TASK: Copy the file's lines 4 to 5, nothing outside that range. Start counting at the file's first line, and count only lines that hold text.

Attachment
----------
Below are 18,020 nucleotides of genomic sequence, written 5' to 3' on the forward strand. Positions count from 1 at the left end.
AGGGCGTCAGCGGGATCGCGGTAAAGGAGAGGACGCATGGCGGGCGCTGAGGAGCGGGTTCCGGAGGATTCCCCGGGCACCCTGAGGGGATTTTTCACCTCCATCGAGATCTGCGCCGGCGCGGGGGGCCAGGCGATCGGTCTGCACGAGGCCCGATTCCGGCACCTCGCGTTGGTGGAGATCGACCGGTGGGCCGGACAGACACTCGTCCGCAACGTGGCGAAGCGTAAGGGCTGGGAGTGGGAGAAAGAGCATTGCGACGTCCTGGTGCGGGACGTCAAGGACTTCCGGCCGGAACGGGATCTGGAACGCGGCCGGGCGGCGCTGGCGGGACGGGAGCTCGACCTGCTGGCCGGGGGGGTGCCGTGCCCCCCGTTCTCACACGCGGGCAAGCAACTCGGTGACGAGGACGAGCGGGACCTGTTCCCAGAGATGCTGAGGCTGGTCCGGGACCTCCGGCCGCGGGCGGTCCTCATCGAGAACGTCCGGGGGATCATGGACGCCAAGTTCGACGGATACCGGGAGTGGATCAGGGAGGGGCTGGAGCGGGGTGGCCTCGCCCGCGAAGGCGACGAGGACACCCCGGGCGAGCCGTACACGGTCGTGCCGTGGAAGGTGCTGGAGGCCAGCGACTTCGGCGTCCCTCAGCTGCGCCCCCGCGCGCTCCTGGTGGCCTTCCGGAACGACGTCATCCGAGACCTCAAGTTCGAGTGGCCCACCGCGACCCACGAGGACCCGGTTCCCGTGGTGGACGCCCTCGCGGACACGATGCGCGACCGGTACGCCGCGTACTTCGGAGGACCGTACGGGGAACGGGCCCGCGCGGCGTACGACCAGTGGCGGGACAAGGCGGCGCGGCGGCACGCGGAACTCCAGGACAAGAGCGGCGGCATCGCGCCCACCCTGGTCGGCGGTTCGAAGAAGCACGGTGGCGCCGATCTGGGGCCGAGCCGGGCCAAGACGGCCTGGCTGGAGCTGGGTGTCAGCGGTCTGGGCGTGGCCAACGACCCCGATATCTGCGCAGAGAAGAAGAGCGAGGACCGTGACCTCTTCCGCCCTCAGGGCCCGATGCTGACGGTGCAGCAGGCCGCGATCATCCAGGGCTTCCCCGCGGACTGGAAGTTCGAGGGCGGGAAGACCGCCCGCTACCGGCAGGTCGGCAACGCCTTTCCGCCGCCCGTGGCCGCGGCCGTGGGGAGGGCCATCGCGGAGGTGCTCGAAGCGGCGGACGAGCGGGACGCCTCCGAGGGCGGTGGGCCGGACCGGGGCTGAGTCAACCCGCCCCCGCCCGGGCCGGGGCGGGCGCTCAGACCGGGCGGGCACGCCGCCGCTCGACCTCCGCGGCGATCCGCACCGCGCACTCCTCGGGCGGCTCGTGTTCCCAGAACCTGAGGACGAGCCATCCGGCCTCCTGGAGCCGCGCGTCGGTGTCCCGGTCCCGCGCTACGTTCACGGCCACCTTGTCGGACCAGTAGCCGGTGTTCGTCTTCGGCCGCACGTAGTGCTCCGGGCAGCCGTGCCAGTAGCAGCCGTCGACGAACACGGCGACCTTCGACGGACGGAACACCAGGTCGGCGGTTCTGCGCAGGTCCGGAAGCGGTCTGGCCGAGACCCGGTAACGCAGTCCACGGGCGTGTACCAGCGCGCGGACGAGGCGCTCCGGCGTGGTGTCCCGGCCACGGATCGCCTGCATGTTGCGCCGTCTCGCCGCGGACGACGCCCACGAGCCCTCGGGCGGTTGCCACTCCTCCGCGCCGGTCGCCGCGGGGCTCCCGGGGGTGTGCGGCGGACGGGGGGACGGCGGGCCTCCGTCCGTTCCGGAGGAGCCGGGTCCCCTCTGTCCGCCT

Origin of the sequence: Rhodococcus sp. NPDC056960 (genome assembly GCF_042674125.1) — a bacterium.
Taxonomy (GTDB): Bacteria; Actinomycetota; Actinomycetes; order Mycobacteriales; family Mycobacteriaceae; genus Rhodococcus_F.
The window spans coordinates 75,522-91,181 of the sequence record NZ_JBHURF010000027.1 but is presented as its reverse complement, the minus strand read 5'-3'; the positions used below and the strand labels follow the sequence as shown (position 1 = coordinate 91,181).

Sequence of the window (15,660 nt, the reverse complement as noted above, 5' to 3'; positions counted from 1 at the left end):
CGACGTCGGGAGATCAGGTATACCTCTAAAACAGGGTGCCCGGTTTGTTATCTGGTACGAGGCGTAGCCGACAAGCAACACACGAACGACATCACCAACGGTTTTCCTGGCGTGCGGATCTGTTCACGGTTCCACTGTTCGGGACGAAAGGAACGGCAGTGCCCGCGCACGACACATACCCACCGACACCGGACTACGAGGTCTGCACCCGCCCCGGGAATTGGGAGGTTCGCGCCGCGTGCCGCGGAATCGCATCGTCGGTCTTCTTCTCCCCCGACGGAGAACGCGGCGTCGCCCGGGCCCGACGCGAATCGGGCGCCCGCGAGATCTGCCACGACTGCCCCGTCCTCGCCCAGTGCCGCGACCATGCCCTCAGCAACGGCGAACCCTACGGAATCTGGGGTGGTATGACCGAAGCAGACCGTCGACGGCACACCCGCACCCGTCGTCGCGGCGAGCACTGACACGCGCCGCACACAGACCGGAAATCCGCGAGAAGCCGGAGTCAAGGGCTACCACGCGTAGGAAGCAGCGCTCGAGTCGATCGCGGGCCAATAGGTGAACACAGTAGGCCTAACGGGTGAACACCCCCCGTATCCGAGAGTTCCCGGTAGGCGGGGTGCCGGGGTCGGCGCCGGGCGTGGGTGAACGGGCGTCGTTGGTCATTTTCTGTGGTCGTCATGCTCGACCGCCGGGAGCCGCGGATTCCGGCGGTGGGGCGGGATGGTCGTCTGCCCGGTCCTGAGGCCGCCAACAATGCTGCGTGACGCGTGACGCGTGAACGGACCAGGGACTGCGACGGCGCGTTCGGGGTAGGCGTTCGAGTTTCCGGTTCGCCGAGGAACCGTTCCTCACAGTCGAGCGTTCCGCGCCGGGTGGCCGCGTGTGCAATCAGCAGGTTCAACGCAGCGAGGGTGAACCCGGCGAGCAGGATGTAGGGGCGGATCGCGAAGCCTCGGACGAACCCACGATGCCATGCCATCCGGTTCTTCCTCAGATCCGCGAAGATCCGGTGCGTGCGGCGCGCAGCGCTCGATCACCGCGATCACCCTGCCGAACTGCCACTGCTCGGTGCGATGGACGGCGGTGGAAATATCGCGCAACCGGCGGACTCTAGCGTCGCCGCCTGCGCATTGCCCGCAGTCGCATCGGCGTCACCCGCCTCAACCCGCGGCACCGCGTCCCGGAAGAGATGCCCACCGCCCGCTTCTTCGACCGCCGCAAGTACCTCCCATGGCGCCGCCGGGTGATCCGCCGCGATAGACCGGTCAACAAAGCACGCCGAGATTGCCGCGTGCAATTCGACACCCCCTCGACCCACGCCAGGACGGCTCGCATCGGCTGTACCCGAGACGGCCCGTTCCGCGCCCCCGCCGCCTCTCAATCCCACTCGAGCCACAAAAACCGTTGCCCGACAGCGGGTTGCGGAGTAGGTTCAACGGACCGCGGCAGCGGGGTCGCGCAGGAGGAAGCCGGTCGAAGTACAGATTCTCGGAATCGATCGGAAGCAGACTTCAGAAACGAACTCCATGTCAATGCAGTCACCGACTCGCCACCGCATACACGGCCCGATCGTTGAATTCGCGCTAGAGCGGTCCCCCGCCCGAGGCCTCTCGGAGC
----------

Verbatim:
Taxonomy (GTDB): Bacteria; Actinomycetota; Actinomycetes; order Mycobacteriales; family Mycobacteriaceae; genus Rhodococcus_F.
The window spans coordinates 75,522-91,181 of the sequence record NZ_JBHURF010000027.1 but is presented as its reverse complement, the minus strand read 5'-3'; the positions used below and the strand labels follow the sequence as shown (position 1 = coordinate 91,181).